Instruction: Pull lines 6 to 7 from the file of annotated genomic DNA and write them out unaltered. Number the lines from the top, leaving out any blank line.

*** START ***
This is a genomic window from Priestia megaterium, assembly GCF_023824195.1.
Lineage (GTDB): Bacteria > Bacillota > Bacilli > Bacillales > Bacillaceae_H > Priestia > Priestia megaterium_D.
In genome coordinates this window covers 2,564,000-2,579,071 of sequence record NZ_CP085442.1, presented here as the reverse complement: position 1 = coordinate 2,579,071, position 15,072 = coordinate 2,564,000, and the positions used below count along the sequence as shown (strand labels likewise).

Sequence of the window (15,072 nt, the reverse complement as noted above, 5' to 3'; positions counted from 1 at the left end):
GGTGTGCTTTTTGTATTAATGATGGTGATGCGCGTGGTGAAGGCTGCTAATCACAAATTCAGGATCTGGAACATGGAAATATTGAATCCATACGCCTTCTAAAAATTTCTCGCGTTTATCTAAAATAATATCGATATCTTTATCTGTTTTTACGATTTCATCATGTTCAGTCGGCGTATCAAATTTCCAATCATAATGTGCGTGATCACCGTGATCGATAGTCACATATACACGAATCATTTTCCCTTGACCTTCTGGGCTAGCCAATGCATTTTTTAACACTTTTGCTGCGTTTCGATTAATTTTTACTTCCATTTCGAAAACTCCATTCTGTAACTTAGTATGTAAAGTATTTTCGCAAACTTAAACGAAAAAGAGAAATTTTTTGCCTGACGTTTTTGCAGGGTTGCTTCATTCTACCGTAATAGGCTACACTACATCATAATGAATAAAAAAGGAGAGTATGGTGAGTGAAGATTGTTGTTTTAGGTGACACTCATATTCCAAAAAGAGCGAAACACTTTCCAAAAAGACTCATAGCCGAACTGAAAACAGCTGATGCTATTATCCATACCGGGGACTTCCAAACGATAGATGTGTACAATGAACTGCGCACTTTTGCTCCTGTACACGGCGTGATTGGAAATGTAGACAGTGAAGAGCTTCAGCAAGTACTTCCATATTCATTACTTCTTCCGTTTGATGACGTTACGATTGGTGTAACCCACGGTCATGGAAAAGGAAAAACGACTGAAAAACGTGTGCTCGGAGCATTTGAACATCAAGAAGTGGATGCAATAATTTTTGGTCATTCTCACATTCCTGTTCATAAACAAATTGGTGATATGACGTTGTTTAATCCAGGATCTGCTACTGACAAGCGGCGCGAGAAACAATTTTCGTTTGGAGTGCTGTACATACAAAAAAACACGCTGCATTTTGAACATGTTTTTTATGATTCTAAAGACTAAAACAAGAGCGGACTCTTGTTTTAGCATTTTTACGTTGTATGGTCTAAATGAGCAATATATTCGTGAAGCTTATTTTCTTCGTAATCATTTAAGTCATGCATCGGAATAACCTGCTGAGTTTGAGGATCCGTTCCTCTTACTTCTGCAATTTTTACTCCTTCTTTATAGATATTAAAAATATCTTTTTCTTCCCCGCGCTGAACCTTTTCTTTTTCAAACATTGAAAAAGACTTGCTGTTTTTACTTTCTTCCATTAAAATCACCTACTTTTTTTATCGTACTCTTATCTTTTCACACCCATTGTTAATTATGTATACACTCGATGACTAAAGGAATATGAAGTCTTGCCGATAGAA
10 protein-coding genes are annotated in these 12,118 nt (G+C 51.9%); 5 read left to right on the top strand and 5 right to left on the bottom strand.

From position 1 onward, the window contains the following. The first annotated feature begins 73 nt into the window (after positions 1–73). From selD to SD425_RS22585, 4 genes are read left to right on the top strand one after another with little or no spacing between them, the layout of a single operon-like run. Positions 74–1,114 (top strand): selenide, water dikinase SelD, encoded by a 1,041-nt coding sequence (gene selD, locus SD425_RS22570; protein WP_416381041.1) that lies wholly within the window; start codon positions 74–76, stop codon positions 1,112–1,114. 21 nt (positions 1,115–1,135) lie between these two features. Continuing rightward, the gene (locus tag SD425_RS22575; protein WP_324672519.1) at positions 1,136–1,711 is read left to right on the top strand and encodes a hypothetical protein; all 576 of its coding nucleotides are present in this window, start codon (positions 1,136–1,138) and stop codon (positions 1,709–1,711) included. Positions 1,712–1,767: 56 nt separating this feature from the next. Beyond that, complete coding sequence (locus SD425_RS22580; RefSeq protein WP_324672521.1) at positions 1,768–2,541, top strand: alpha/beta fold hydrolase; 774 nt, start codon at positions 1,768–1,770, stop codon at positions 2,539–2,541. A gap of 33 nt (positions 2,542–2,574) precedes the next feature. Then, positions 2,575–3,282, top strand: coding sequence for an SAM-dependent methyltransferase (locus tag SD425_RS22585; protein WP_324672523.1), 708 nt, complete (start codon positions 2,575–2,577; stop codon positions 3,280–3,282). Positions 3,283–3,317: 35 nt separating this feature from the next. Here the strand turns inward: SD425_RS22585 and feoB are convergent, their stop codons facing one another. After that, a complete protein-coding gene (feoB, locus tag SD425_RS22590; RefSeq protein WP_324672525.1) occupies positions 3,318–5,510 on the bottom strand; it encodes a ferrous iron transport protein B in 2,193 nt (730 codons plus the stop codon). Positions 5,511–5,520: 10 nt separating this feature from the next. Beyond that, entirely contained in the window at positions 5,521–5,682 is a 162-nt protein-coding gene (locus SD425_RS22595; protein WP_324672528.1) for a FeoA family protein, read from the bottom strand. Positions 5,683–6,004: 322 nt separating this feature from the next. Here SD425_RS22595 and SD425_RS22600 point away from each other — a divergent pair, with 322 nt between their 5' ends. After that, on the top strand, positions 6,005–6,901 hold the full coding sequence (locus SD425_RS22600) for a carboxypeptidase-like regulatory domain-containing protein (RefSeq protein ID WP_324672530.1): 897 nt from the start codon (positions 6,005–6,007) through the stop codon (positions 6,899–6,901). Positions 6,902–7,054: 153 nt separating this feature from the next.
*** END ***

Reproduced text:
10 protein-coding genes are annotated in these 12,118 nt (G+C 51.9%); 5 read left to right on the top strand and 5 right to left on the bottom strand.

From position 1 onward, the window contains the following. The first annotated feature begins 73 nt into the window (after positions 1–73). From selD to SD425_RS22585, 4 genes are read left to right on the top strand one after another with little or no spacing between them, the layout of a single operon-like run. Positions 74–1,114 (top strand): selenide, water dikinase SelD, encoded by a 1,041-nt coding sequence (gene selD, locus SD425_RS22570; protein WP_416381041.1) that lies wholly within the window; start codon positions 74–76, stop codon positions 1,112–1,114. 21 nt (positions 1,115–1,135) lie between these two features. Continuing rightward, the gene (locus tag SD425_RS22575; protein WP_324672519.1) at positions 1,136–1,711 is read left to right on the top strand and encodes a hypothetical protein; all 576 of its coding nucleotides are present in this window, start codon (positions 1,136–1,138) and stop codon (positions 1,709–1,711) included. Positions 1,712–1,767: 56 nt separating this feature from the next. Beyond that, complete coding sequence (locus SD425_RS22580; RefSeq protein WP_324672521.1) at positions 1,768–2,541, top strand: alpha/beta fold hydrolase; 774 nt, start codon at positions 1,768–1,770, stop codon at positions 2,539–2,541. A gap of 33 nt (positions 2,542–2,574) precedes the next feature. Then, positions 2,575–3,282, top strand: coding sequence for an SAM-dependent methyltransferase (locus tag SD425_RS22585; protein WP_324672523.1), 708 nt, complete (start codon positions 2,575–2,577; stop codon positions 3,280–3,282). Positions 3,283–3,317: 35 nt separating this feature from the next. Here the strand turns inward: SD425_RS22585 and feoB are convergent, their stop codons facing one another. After that, a complete protein-coding gene (feoB, locus tag SD425_RS22590; RefSeq protein WP_324672525.1) occupies positions 3,318–5,510 on the bottom strand; it encodes a ferrous iron transport protein B in 2,193 nt (730 codons plus the stop codon). Positions 5,511–5,520: 10 nt separating this feature from the next. Beyond that, entirely contained in the window at positions 5,521–5,682 is a 162-nt protein-coding gene (locus SD425_RS22595; protein WP_324672528.1) for a FeoA family protein, read from the bottom strand. Positions 5,683–6,004: 322 nt separating this feature from the next. Here SD425_RS22595 and SD425_RS22600 point away from each other — a divergent pair, with 322 nt between their 5' ends. After that, on the top strand, positions 6,005–6,901 hold the full coding sequence (locus SD425_RS22600) for a carboxypeptidase-like regulatory domain-containing protein (RefSeq protein ID WP_324672530.1): 897 nt from the start codon (positions 6,005–6,007) through the stop codon (positions 6,899–6,901). Positions 6,902–7,054: 153 nt separating this feature from the next.